Bio- Sawyers
If asked to designate a person that would typify the best manhood of Santa Clara County's present-day generation of native sons, there would be no mistake in nominating Frank Huff, the present postmaster at Mountain View. He was born on the old Huff homestead on the Charleston Road, two miles north of Mountain View, March 24, 1867, a son of the late James A. and Emily E. (Gard) Huff, honored pioneer settlers in this part of Santa Clara County, being the second oldest of the five sons surviving of a family of nine children, and grew to manhood on his father's farm. He was early called upon to follow the plow, and as a boy, attended the Whisman school, while his vacation days were busied with work on the farm. The elder Huff was very much interested in the success and welfare of the Whisman school, serving as chairman of the board of trustees for many years and taking a very active interest in the education of his children. He himself having had very meager educational advantages, without doubt made him all the more solicitous in matters pertaining to education.

Having completed the home school, Frank entered Washington College at Irvington, Alameda County, pursuing the scientific and commercial courses, graduating from both departments in 1888. During his senior year he was called upon to teach Algebra and to assist in the business department. After his graduation, during the years from 1888 to 1891, inclusive, he was a teacher in the commercial department of said institution. When Stanford opened in 1891 he matriculated with the first class. For the next two years he was a student there, after which he was called back to Washington College to become the head of its business department; but after one year resigned and resumed his studies at Stanford for another year. He then took the teachers' examination in Santa Clara County, receiving the highest standing in a class of thirteen. His first experience as a public school teacher was four years as principal of the Boulder Creek Grammar School in Santa Cruz County, where he was also a member of the county board of education, after which for eighteen years he held the position of principal of the grammar schools in Mountain View, where he feels was done his greatest work as a school man. He resigned this position in the fall of 1917 to accept the principalship of the city schools.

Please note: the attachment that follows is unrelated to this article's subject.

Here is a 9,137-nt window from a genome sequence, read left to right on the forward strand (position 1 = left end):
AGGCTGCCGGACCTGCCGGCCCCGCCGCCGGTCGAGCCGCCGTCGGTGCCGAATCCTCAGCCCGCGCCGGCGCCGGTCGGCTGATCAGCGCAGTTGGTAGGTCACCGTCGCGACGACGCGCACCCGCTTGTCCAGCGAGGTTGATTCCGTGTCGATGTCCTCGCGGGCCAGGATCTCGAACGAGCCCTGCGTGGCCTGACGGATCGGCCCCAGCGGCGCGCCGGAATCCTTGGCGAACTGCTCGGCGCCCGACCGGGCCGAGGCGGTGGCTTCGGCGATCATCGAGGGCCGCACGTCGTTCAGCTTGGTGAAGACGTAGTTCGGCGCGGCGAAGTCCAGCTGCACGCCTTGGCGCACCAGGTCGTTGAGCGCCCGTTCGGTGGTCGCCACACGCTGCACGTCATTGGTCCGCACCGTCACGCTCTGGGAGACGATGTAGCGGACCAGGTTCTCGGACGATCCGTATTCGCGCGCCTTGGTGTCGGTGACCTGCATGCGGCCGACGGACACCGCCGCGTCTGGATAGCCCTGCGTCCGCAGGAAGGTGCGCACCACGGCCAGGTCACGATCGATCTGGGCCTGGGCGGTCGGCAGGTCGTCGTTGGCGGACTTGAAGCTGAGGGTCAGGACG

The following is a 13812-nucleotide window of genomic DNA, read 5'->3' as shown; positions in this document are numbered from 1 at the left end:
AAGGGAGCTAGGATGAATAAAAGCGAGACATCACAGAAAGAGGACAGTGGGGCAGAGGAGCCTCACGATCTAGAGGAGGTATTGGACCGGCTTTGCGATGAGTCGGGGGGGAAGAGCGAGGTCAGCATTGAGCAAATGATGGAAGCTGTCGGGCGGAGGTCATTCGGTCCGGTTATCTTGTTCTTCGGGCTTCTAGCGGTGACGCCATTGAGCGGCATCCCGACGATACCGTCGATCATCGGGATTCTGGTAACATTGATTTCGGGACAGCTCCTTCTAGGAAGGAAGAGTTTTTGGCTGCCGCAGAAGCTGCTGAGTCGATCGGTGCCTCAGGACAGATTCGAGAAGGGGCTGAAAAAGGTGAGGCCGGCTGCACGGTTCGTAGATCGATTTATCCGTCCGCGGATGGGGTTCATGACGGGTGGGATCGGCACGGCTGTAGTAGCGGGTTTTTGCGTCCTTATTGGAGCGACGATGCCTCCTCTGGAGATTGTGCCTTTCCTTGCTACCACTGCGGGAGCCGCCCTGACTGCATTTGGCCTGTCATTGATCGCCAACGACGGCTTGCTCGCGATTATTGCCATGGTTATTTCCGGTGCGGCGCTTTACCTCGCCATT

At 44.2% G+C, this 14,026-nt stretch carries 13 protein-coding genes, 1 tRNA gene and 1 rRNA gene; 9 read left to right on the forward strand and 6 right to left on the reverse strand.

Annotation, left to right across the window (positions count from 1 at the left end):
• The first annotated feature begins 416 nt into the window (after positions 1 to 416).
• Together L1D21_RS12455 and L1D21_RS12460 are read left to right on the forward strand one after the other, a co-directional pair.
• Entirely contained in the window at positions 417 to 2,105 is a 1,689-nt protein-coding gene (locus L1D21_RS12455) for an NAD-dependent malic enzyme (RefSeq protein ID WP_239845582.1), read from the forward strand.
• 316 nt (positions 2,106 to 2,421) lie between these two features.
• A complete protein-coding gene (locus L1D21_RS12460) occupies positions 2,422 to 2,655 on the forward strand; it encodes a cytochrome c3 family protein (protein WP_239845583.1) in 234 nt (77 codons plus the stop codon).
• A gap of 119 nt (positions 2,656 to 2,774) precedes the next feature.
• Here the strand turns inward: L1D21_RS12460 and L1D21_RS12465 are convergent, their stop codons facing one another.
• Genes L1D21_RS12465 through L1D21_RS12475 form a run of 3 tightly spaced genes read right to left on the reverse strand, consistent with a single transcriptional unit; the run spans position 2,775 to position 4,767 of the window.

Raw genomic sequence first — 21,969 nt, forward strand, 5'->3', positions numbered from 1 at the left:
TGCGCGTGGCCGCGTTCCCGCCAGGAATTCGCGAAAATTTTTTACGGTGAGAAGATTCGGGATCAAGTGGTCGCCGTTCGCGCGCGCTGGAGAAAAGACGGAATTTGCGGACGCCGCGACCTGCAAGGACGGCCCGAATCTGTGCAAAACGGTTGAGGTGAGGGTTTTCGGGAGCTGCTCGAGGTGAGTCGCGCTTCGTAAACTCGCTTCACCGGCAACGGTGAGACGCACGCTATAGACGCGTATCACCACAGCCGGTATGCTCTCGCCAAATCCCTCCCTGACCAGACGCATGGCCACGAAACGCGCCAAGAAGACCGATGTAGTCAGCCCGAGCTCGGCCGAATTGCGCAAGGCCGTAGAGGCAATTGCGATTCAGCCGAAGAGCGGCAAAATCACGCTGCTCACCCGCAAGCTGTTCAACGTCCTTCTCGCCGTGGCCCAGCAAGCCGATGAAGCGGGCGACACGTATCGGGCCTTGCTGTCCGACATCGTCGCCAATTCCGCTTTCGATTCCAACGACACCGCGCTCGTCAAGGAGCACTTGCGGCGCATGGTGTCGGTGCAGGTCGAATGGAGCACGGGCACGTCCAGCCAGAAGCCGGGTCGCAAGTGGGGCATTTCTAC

He resigned the principalship of the Washington School in the fall of 1919, wishing to give his full time to his orchards, never having entirely relinquished the determination formed when a boy to own and manage a fine orchard, making his life work in horticultural pursuits. In 1900, while teaching at Mountain View, he had set out the twenty-acre home ranch on Levin avenue, owned by his wife, to prunes and apricots, and he lived upon it and cared for it during the major part of the time he was engaged in teaching. In 1920 he purchased a splendid young orchard planted in prunes and peaches at Hollister which he still owns and manages.

He married on December 28, 1898, at Mountain View, Miss Mame Levin, the daughter of Joel and Mary (Swall) Levin, well-to-do and highly honored pioneer citizens of Mountain View. Mr. and Mrs. Huff have but one child, a son, William E., born February 20, 1900, who graduated from Stanford in January, 1922, having majored in Geology. He was top sergeant at the College of the Pacific during the war, and at its close was in the officers' training camp Waco, Tex., with the infantry replacement troops. He is now engaged in the engineering department of the Cinco Minas Mining Company in the state of Jalisco, Mexico.